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    Jordair Jett

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  1. Good call. Children of the forest stand to gain a lot from the extinction of humans for sure.
  2. Coming here to propagate the fan theory that Bran is actually the Night King (he went back in time and warged into one of the First Men to try to save the world and it backfired).
  3. Agree with @billikenfan05that it seems like the biggest sticking point that some view scholarship, room and board, etc. as sufficient payment and some don't. I think part of it is that a college degree is worth a varying amount to various people. For example...To Jayson Tatum, a college degree is not worth much (money wise...though one could argue that an education has inherent value, regardless of the return on investment) and would have negatively impacted him financially, if anything, had he stayed longer than a year in school. To someone like..idk, Welmer (i.e. someone who will never play professional sports of any kind), a college degree is worth a great deal. Actually agree with @billiken_roythat a lot of this would be solved by getting kids for whom a college education is of very little value out of college sports. I still think it is unacceptable that the NCAA tournament brings in close to a billion dollars each year and players don't see financial compensation. Someone on here brought up giving the players the full value of their scholarship and room and board, etc, in cash and then let them pay it back and have it taxed as income. I actually like that idea as a thought experiment: It would be interesting to give kids a choice of the value of their scholarship and all of that in cash, but have it taxed as income, and maybe you have to take out a loan vs. having everything paid for and you don't get paid. If you're a lottery pick you take the cash and pay back your loan next year when you get your signing bonus. If you're the majority of athletes who won't ever play pro, you take the scholarship. Obviously that would never happen but interesting to think about.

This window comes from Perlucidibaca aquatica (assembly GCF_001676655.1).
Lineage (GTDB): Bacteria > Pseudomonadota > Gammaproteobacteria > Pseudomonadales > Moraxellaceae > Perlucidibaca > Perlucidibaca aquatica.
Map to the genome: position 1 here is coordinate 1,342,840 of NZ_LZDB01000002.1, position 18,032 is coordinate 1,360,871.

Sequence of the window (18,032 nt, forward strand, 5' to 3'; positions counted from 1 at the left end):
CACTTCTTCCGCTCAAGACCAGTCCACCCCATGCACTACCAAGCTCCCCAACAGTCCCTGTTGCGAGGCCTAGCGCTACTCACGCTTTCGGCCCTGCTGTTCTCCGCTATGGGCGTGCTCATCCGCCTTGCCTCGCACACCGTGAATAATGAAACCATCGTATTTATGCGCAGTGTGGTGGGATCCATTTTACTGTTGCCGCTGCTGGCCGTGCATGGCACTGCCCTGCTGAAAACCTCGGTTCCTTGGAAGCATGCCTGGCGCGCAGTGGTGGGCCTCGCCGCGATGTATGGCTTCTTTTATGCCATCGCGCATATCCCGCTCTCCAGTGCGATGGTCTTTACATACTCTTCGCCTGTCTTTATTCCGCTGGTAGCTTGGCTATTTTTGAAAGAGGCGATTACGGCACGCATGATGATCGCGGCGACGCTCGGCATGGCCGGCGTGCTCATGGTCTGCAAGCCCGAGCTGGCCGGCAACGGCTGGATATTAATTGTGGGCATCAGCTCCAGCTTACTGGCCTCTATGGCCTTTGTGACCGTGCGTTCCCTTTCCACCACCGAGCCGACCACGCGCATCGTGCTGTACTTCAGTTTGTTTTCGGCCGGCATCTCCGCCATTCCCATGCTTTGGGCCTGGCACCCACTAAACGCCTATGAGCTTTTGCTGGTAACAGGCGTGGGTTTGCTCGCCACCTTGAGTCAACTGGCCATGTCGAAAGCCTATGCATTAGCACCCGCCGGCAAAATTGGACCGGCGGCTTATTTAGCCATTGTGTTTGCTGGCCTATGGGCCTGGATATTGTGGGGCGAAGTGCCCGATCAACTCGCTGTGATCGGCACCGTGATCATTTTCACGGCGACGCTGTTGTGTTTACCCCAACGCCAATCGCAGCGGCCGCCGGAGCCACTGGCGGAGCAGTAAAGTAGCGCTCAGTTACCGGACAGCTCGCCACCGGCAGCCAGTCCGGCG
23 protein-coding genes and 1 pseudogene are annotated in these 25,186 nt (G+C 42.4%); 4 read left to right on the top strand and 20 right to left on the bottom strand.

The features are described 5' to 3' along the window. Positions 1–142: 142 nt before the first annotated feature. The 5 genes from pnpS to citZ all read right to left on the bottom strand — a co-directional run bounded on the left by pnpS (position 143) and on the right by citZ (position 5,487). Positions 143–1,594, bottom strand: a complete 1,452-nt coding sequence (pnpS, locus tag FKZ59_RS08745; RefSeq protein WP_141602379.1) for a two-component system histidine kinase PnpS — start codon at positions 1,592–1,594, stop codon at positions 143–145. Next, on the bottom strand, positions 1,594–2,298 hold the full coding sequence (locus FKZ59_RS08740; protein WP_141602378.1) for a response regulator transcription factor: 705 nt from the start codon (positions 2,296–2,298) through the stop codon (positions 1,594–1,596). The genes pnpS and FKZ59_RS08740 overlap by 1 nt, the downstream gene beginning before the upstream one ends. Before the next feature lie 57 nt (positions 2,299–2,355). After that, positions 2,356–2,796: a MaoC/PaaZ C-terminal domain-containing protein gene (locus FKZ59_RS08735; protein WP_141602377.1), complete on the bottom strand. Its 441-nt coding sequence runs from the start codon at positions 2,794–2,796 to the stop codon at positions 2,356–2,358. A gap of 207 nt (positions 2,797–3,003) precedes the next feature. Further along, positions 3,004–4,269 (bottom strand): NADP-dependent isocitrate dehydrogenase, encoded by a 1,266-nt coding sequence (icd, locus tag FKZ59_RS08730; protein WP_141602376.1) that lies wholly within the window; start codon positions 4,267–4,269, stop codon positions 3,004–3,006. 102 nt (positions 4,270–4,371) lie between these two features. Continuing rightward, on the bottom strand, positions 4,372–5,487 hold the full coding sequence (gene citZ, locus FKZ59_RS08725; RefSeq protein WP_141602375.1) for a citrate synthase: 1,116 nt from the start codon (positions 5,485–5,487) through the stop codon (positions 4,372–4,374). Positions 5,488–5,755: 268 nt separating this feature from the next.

4. My problem with the first question is as follows: The NCAA tournament brought in $1bn in 2017 in revenue (the last year for which I could find data). Coaches of big programs make mid six figures per year at the very least. AAU coaches, schools, players' families, and shoe companies are all exchanging money and taking their cuts. My problem isn't that the players of revenue sports are practicing and playing in games without pay, as the rest of college athletes do...My problem is that they are doing so, and not getting paid, while generating profit for so many other people. And to top it all off, they're not even allowed to make one cent when the school sells jerseys with their numbers on them, or endorse a shoe brand, or a local restaurant, or sell their autographs, etc. As to the second question, hard to argue with that. But the questions are two sides of the same coin: (1) what's best for the NCAA? and (2) what's best for the players? Answers to each of the above questions are very different.